There is still room for improvement however. SUMMARY OF THE INVENTION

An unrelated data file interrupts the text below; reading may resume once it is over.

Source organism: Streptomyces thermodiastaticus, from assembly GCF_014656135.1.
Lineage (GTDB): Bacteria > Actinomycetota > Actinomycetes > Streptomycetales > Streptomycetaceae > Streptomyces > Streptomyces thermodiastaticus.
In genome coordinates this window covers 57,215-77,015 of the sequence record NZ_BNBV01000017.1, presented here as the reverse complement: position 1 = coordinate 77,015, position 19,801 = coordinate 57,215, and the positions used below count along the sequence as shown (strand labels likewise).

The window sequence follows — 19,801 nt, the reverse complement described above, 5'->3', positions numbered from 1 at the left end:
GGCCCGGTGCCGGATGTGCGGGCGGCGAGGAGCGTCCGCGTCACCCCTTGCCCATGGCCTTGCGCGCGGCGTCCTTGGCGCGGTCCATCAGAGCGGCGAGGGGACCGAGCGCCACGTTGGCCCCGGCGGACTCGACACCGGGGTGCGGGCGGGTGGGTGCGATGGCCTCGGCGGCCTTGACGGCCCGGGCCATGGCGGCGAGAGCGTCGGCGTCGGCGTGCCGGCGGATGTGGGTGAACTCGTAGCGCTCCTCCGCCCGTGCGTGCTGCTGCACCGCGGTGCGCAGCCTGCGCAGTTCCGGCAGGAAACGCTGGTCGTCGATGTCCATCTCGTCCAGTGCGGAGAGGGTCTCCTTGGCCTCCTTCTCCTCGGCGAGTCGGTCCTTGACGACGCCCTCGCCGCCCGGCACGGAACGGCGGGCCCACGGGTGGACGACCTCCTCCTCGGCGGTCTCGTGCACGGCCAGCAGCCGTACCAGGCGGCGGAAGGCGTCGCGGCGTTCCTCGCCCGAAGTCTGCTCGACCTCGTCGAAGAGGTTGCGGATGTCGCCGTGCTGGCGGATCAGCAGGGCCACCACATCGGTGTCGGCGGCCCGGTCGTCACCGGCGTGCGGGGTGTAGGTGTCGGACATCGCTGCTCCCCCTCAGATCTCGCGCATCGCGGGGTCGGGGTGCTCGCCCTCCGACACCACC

The present invention resides in a wheel end assembly as specified in claim 1 . The assembly comprises a wheel carrier, which supports a vehicle wheel via a non-driven wheel bearing. The wheel carrier itself is mounted to a suspension member of the vehicle via a stub shaft. Specifically, the stub shaft comprises a first section that is rotationally mounted to the vehicle suspension via a first bearing having a first bearing axis. The stub shaft further has a second section that supports a sleeve part of the wheel carrier via a second bearing, which has a second bearing axis. The assembly further comprises drive means for rotating the stub shaft about an axis of rotation, defined by the first bearing axis. According to the invention, the first bearing axis is offset at an angle relative to the second bearing axis. Therefore, when the stub shaft is rotated relative to the wheel carrier, the wheel carrier is caused to move in a wobbling motion between a first position and a second position, in which the vehicle wheel respectively has a first toe angle and a second toe angle. The first and second toe angles delimit a toe angle adjustment range. Thus, the toe angle of the vehicle wheel may be set to a predetermined value within the adjustment range by rotating the stub shaft through a predetermined angle. The magnitude of the toe angle adjustment range depends on the offset angle between the first and second bearing axes. Specifically, the magnitude is equal to twice the offset angle. The offset angle is preferably 5 degrees or less. In this range, movement of the wheel carrier may be used also for steering of the vehicle wheel. When only slight toe angle adjustment is required, the offset angle is preferably 3 degrees or less, more preferably 1 degree or less.